In 1861, Dengzhou was little more than a treaty port overshadowed by the opening of its southern neighbor, Yantai. Since retiring from commerce, though, this former entrepot has had more time to get in touch with its spiritual side—including a reversion to its poetic ancient nickname of Penglai, which it shares with a mythical abode of immortals described in the fourth-century BCE Classic of Mountains and Seas.
According to this ancient text, Penglai Mountain was an isle of eternal summer in the Bohai Sea, where wine glasses refilled themselves and magic fruits granted everlasting youth. Located at the boundary between Bohai and the Yellow Sea, Shandong’s Penglai is a good candidate for this arcane realm in more ways than one: It is famous for Fata Morgana, phantom mirages of cities floating above the sea. “Clouds wind bright and clear in the east. Many immortals are half-concealed within,” the 11th century poet Su Shi described it.
The “Red Cliffs” of Penglai, are believed to be the spot where the Eight Immortals of Daoist mythology set out for the lands of eternity. Legends say that China’s first emperor, Qin Shi Huang, sent ships carrying 3,000 boys and girls after these ascended deities, but the expedition never returned. Emperor Wu of the Han dynasty (206 BCE – 220 CE) also ventured here during his Eastern Tour, but, being of a more practical bent, abandoned the search for an elixir of immortality, and established a fortress at the spot.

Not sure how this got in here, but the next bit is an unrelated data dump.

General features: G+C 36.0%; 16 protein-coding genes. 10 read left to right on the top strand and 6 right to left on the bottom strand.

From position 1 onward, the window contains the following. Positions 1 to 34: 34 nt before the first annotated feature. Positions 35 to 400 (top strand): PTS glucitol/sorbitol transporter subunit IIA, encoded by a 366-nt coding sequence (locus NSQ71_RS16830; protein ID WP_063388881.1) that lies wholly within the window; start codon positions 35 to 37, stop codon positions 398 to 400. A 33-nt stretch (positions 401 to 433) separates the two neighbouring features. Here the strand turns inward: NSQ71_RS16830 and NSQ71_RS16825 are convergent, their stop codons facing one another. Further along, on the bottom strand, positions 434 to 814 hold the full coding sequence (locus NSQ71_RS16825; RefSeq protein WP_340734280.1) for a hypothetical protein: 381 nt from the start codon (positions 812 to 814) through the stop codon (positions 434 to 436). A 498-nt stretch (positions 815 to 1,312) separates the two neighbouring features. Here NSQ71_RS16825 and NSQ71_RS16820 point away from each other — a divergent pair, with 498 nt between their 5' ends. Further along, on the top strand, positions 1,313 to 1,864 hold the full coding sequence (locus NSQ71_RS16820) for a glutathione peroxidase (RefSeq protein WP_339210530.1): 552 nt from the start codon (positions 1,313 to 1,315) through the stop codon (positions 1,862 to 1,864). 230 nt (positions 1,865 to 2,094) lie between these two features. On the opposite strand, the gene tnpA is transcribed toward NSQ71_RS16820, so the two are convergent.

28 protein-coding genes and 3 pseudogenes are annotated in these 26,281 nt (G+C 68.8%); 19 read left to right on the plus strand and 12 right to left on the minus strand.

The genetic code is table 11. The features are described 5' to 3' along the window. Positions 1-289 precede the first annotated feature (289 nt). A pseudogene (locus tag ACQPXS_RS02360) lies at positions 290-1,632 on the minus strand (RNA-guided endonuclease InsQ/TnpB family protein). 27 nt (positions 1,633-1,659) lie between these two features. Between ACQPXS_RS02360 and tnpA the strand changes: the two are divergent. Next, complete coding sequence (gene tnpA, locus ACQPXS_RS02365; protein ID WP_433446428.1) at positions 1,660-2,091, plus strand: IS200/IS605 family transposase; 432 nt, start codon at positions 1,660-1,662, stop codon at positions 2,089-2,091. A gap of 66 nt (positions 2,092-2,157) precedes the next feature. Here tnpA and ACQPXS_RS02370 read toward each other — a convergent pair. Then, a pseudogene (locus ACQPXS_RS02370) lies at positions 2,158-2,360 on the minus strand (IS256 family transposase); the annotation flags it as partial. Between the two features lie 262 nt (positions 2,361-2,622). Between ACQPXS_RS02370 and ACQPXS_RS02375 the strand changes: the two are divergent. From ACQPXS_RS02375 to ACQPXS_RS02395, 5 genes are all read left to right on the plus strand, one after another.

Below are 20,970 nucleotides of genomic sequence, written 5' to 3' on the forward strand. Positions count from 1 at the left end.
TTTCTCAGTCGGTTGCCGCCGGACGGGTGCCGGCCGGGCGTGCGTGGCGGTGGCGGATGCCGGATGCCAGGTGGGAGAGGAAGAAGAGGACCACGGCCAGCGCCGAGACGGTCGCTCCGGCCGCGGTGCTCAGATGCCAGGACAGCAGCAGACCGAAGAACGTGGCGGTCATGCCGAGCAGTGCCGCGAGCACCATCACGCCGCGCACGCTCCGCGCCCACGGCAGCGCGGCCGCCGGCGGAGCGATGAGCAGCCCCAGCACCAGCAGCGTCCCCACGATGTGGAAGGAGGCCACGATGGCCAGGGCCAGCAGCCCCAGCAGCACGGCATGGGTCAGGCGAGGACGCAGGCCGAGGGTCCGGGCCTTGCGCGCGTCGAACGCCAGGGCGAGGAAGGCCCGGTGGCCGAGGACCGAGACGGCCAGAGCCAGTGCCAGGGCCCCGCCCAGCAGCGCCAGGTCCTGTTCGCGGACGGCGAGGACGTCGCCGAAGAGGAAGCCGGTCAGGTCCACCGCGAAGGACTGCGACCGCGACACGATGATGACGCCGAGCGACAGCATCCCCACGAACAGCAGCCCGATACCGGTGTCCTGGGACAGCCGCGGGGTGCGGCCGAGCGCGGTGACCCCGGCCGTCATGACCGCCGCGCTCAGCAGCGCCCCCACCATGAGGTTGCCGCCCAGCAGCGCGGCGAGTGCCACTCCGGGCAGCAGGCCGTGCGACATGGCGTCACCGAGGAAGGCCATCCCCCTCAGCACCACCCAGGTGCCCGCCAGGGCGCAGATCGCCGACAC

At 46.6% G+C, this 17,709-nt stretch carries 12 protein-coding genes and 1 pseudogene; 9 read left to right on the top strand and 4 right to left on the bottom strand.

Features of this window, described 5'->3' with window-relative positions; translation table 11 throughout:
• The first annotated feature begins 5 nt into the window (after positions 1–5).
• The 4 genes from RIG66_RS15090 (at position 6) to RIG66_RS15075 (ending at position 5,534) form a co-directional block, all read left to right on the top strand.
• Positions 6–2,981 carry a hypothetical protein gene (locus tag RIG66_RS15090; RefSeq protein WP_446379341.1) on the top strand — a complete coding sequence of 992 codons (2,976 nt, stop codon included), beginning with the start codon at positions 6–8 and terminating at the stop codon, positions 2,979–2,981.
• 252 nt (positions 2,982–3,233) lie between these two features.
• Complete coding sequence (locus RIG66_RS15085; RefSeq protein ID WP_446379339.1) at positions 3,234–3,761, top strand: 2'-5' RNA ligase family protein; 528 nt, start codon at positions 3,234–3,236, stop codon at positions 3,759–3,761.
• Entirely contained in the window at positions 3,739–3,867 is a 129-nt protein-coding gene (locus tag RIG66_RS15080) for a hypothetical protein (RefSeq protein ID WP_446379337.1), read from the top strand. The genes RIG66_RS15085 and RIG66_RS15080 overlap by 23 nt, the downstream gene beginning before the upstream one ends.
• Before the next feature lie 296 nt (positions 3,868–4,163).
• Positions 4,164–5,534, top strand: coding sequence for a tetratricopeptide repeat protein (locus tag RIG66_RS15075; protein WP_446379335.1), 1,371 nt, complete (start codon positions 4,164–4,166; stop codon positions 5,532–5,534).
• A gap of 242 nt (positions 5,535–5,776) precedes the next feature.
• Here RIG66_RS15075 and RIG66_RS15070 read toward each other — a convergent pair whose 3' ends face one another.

During the Tang dynasty (618 – 907), a flourishing trade in silk and porcelain departed Penglai’s shores en route to Japan and the Korean kingdom of Silla, which sent tribute in return through the same port. In the 11th century, the Song emperor built a castle known as the Penglai Pavilion at the Red Cliffs, later expanded into a 100-hectare complex with moats during the Ming dynasty (1368 – 1644).
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